The 1999 Geneva International Motor Show might be remembered as one of the most eventful car shows in recent history. DaimlerChrysler nixed its plans to invest in Nissan, while Renault eyed its own offer for the beleaguered Japanese brand. Cadillac promised it would return to race at Le Mans for the first time in 50 years. And for once, the slew of exotic, expensive makes didn’t detract from some important mass-market coupes and sedans ready to roll on Europe’s narrow streets. The highlights from the show follow here, presented by our stable of TCC international reporters.
OPEL EYES SPEEDSTER. Don’t blink, or you could miss the Opel Speedster. The concept two-seater is designed to race from 0-100 kph (0-62.5 mph) in "under six seconds," according to Opel Chairman Bob Hendry. It’s powered by a brand-new 2.2-liter four-cylinder aluminum engine — the same powerplant that will drive a wide range of future Opel products. Officially, the new Speedster is just a concept car, but that could change depending on the reaction the roadster gets from Geneva showgoers. — PAE
SHOOTING FOR SHARE. Opel has invested $350 million in a new assembly line to build the Speedster’s engine. But that’s only a small piece of the $9 billion GM intends to invest in Europe over the next five years in order to revive its sagging market share, according to GM Europe President Michael Burns. GM’s market share slipped to 10.9 percent in 1998, down roughly 2 points from the mid-‘90s peak. Burns is optimistic GM Europe will take share away "from a lot of different people" with a variety of new and improved products, such as the new Zafira. For lack of a better term, you might call the Zafira a mini-minivan. It has flexible seating for up to seven, yet it has the exterior footprint of a conventional European compact. Zafira’s seating can be reconfigured in a variety of different ways to make room for plenty of luggage and cargo. Like other automakers, Opel is looking to reduce the number of basic product platforms it uses, but it will expand the variety of vehicles it offers. The strategy should help cut costs while increasing the number of market segments GM can target. "That’s the way you’re going to win in this business," Burns said. He added that his "stretch goal" is to reach $840 million in earnings this year, up from $419 million in 1998. — PAE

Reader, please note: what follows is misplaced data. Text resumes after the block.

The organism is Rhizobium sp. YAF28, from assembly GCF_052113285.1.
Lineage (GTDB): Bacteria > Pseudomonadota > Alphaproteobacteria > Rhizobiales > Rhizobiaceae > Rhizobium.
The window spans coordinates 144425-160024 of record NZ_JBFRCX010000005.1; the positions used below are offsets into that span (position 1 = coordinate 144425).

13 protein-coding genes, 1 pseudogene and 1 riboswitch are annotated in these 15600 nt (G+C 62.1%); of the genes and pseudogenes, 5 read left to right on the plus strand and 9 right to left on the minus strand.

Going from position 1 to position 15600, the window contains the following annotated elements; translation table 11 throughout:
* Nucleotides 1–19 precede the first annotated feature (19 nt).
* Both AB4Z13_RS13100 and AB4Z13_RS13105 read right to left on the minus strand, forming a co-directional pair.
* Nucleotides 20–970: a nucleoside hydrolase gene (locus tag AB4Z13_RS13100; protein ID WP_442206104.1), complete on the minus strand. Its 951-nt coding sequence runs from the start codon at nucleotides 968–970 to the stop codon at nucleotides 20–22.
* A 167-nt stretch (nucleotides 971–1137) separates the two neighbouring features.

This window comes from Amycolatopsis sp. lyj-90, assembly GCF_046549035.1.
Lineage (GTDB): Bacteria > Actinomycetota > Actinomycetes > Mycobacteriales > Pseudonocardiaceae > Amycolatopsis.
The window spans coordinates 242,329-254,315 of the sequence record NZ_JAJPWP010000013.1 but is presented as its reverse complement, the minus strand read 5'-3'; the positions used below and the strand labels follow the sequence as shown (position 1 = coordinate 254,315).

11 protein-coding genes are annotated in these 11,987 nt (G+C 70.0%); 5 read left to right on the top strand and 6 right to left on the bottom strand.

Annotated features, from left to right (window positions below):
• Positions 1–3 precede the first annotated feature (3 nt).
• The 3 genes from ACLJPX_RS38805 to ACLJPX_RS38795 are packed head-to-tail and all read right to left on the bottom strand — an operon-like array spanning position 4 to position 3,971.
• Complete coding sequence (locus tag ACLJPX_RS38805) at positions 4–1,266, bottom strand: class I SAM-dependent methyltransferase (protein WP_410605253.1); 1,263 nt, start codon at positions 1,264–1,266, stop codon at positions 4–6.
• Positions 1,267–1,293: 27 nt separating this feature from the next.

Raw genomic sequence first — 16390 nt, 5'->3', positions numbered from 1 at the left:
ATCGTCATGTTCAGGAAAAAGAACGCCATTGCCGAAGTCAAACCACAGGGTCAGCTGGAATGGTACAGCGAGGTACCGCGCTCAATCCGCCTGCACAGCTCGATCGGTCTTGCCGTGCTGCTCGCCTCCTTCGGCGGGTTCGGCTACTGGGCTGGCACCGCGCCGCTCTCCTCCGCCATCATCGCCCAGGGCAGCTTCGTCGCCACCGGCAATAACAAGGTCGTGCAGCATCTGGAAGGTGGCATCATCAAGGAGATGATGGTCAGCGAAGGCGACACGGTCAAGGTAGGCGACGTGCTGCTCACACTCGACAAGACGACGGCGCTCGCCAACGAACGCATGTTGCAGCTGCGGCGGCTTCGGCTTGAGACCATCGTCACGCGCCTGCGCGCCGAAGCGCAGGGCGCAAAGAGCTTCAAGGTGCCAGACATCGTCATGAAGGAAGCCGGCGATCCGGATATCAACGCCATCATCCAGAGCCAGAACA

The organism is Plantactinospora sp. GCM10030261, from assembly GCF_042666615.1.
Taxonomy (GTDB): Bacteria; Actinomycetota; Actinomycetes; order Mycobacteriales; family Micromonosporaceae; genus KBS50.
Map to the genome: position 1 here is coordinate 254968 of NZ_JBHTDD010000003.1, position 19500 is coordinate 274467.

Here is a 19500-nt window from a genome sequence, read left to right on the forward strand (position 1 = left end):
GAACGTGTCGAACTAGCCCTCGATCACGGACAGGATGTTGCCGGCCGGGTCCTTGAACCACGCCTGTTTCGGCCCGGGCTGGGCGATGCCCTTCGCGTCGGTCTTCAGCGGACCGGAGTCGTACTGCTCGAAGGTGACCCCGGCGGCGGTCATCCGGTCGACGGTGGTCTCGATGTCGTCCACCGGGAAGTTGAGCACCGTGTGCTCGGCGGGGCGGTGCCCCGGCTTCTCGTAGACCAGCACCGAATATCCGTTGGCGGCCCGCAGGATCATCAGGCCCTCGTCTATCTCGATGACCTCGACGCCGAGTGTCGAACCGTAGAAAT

Mercedes CL 500
Mercedes CL 500
PRANCING PONY. You’d need X-ray eyes to see the most significant new feature of the Ferrari 360 Modena. The Italian automaker’s new entry in Geneva is built around an all-aluminum body structure developed as part of a five-year joint venture between Ferrari and aluminum supplier Alcoa. The 360 Modena replaces Ferrari’s top-selling F355 and is meant to keep sales running at record levels for a third year in a row. The price tag for the new car is $170,000, up 5 percent from the old car. Drivers will discover an extra 20 horsepower, which should make a significant difference considering the 360 Modena is 220 pounds lighter than the old F355. A racing-style automatic gearshift system can change gears in a lightning-fast 150 milliseconds. The F355 was Ferrari’s most successful model ever, accounting for sales of 2,000 units a year, about half the total volume for the carmaker, which is 87 percent owned by Fiat SpA. — PAE